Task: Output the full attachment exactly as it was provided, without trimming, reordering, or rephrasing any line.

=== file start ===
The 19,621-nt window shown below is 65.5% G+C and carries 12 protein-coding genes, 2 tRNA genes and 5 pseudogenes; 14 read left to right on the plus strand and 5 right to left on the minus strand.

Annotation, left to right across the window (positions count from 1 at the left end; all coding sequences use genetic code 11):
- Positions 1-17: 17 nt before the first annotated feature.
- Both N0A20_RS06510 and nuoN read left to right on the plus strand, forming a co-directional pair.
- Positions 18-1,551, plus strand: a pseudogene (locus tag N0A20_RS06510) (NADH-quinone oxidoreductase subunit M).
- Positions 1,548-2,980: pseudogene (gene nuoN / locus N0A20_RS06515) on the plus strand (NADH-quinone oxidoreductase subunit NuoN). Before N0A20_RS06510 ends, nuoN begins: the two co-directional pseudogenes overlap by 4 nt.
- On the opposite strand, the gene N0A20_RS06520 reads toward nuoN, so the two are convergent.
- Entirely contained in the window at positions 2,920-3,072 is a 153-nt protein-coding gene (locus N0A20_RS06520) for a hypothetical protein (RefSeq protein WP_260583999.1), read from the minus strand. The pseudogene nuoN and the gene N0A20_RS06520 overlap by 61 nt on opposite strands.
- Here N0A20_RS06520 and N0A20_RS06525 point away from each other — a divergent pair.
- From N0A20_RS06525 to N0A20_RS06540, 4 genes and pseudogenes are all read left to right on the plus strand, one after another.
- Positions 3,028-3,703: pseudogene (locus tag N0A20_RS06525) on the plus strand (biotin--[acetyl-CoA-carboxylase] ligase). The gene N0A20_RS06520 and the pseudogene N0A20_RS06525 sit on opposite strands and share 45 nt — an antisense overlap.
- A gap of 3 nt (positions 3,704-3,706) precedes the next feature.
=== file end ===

The 19,621-nt window shown below is 65.5% G+C and carries 12 protein-coding genes, 2 tRNA genes and 5 pseudogenes; 14 read left to right on the plus strand and 5 right to left on the minus strand.

Annotation, left to right across the window (positions count from 1 at the left end; all coding sequences use genetic code 11):
- Positions 1-17: 17 nt before the first annotated feature.
- Both N0A20_RS06510 and nuoN read left to right on the plus strand, forming a co-directional pair.
- Positions 18-1,551, plus strand: a pseudogene (locus tag N0A20_RS06510) (NADH-quinone oxidoreductase subunit M).
- Positions 1,548-2,980: pseudogene (gene nuoN / locus N0A20_RS06515) on the plus strand (NADH-quinone oxidoreductase subunit NuoN). Before N0A20_RS06510 ends, nuoN begins: the two co-directional pseudogenes overlap by 4 nt.
- On the opposite strand, the gene N0A20_RS06520 reads toward nuoN, so the two are convergent.
- Entirely contained in the window at positions 2,920-3,072 is a 153-nt protein-coding gene (locus N0A20_RS06520) for a hypothetical protein (RefSeq protein WP_260583999.1), read from the minus strand. The pseudogene nuoN and the gene N0A20_RS06520 overlap by 61 nt on opposite strands.
- Here N0A20_RS06520 and N0A20_RS06525 point away from each other — a divergent pair.
- From N0A20_RS06525 to N0A20_RS06540, 4 genes and pseudogenes are all read left to right on the plus strand, one after another.
- Positions 3,028-3,703: pseudogene (locus tag N0A20_RS06525) on the plus strand (biotin--[acetyl-CoA-carboxylase] ligase). The gene N0A20_RS06520 and the pseudogene N0A20_RS06525 sit on opposite strands and share 45 nt — an antisense overlap.
- A gap of 3 nt (positions 3,704-3,706) precedes the next feature.